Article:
Pay yourself a regular income
An account-based pension (also known as an allocated pension) is
a regular income stream, purchased with money you have accumulated
in super, after you have reached preservation age.
How account-based pensions work
An account-based pension is started with a
lump sum from a super fund. This is usually done by transferring
money from an accumulation account to an account-based pension
account, after you have reached your preservation age.
Find out your preservation age.
pension age calculator
How do I access and withdraw money from super?
To access super you must also have met a condition of release unless you are
setting up a transition to retirement
How much do I have to withdraw each year?
You will have to withdraw a minimum amount each year, depending
on your age, and if you are using a transition to retirement
pension you will be limited to withdrawing a maximum of 10% each
||Annual payment as a
% of account balance
How often are income payments made?
Income payments can be made monthly, quarterly, half-yearly or
annually and continue until the account balance is exhausted.
Can I withdraw a lump sum?
Yes. You can withdraw some or all of your pension account,
unless it is a transition to retirement pension. You can also roll
it back into a super accumulation
How long do income payments last?
Account-based pensions are not guaranteed to last for a set
period of time. How long your pension lasts will depend on how much
you withdraw each year, the investment returns you receive and the
amount of fees you pay. Our account-based pension calculator will
give you an idea of how long your account-based pension will last,
but remember it's only an estimate.
See how long your account-based pension might
What happens if I die?
If you die, any money remaining in your account will be paid to
your beneficiaries or your estate.
If you have nominated a reversionary beneficiary then that
person will continue to receive your pension payments until the
account runs out and will be able to manage the account just as you
could before your death. If you nominate a child as your
reversionary beneficiary they will only be able to receive pension
payments until they reach age 25, and then any remaining balance
will be paid to them as a lump sum.
If your beneficiary is a spouse or dependant they may
choose to receive your death benefit payment as a pension or a lump
sum. Non-dependent beneficiaries will only be able to receive
super death benefits as a lump sum.
Will I get the age pension if I also have an
The amount of Age pension you are entitled to is determined by
applying an income test and an assets test. The test that results
in the lowest Age pension being paid to you is the one that
Centrelink will apply, this may change over time.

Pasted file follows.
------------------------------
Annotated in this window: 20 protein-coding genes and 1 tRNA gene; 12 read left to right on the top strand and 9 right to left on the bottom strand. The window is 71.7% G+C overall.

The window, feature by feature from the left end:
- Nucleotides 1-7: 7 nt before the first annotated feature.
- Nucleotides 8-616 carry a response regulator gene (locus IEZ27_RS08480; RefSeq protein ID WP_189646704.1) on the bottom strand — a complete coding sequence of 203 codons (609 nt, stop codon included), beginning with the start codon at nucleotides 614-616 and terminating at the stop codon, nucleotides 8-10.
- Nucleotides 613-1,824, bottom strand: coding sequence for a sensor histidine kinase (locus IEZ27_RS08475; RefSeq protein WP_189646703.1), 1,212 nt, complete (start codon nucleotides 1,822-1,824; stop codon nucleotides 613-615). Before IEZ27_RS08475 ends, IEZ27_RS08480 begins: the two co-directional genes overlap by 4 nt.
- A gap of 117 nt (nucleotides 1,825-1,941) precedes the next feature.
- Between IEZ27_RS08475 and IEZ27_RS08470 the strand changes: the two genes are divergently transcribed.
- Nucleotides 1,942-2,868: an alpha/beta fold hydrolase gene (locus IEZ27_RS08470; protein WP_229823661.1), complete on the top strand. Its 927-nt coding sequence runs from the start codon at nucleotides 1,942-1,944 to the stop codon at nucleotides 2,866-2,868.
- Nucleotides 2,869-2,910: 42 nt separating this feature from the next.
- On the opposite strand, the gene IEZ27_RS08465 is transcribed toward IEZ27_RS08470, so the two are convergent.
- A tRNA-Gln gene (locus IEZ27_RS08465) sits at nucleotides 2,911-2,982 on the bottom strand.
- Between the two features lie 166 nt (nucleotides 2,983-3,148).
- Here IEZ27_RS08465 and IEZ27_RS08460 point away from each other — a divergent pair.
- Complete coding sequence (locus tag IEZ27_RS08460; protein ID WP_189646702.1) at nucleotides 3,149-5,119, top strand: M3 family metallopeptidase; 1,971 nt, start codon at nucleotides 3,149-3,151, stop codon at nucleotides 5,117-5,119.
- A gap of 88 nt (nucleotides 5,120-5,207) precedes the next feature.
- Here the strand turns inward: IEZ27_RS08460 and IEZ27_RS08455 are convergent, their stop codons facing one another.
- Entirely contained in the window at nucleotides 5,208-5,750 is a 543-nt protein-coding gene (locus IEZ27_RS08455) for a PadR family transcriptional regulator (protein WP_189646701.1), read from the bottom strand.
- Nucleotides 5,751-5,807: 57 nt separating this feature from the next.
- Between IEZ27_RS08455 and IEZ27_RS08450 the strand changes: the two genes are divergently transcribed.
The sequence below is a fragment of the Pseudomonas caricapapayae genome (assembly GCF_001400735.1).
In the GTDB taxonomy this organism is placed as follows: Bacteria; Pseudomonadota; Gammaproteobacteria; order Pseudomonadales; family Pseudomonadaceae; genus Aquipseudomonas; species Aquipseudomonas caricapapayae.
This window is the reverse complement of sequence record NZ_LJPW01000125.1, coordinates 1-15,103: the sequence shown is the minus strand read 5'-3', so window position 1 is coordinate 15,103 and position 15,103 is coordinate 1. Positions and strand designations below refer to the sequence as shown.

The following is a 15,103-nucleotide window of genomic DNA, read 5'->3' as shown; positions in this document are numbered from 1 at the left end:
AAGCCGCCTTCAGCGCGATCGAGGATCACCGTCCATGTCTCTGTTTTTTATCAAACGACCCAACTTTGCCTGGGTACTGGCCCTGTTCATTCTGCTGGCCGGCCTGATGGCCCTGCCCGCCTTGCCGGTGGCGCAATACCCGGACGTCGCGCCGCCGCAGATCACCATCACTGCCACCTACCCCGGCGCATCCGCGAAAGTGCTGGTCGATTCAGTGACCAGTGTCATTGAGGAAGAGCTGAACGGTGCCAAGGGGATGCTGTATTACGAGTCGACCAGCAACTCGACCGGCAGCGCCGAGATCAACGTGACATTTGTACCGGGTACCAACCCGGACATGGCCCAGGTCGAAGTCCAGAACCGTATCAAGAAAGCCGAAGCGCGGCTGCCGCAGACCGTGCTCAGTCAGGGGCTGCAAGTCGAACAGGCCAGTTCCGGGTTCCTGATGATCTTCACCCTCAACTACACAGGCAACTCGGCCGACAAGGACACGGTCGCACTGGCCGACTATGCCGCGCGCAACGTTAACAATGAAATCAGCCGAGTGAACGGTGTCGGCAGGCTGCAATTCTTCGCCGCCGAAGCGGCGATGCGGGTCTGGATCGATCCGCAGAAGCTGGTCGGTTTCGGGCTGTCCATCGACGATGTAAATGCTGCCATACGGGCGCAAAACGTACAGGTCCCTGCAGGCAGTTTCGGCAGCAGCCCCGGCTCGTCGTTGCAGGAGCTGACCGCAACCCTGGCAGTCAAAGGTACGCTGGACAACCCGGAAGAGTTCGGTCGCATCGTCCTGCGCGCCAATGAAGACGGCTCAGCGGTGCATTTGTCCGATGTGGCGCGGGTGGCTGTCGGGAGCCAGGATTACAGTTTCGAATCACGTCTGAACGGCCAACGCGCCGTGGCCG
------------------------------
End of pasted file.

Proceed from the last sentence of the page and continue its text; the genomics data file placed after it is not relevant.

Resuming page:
Under the assets test the whole balance of your account-based
pension will be assessed.
If you started your account-based pension before 1 January 2015,
and were already receiving a Centrelink pension or
allowance, then only part of your pension income will be
assessed under the income test. If you commenced your pension on or
after 1 January 2015 then the whole balance will be deemed for
income test purposes.
Contact a Centrelink
Financial Information Service officer or your financial adviser
to see whether your income will affect your Age pension. See social
security for more details.
Changes to account-based pensions in 2017
From 1 July 2017 there will be a limit on how
much money can be held in an account-based pension. Details of
the changes are available on the Australian Tax Office (ATO) website.
Benefits of account-based
- You don't pay tax on investment earnings
- You won't pay tax on pension payments from age 60
- If you are aged 55-59, the taxable portion of your
account-based pension will be taxed at your marginal tax rate less
a 15% tax offset
- You can access your money at any time i.e. you can withdraw
some or all of the money as a lump sum
- Your balance will increase as investment earnings are added to
- You can vary the payments (subject to minimum and maximum
- You can choose how your money is invested by the fund
- There may be money left over for your estate
Case study: Nadia takes
out an account-based pension
Nadia is 61 and single. She invests $150,000 in an account-based
pension on 1 July 2013. Based on her age, she must take out a
minimum of 4% of her investment, which is $6,000, during the
financial year. Nadia decides to draw down $500 every month to
supplement her income from her part-time job.
- Your investment earnings are not guaranteed and may fluctuate
in line with market performance depending on how your money is
- There is no guarantee your super will last as long as you
Account-based pensions are a good choice if you
want a regular, flexible and tax-effective income. But they do not
guarantee an income for life. Seek independent financial
advice to ensure this is the right choice for your needs and
Last updated: 18 Apr 2017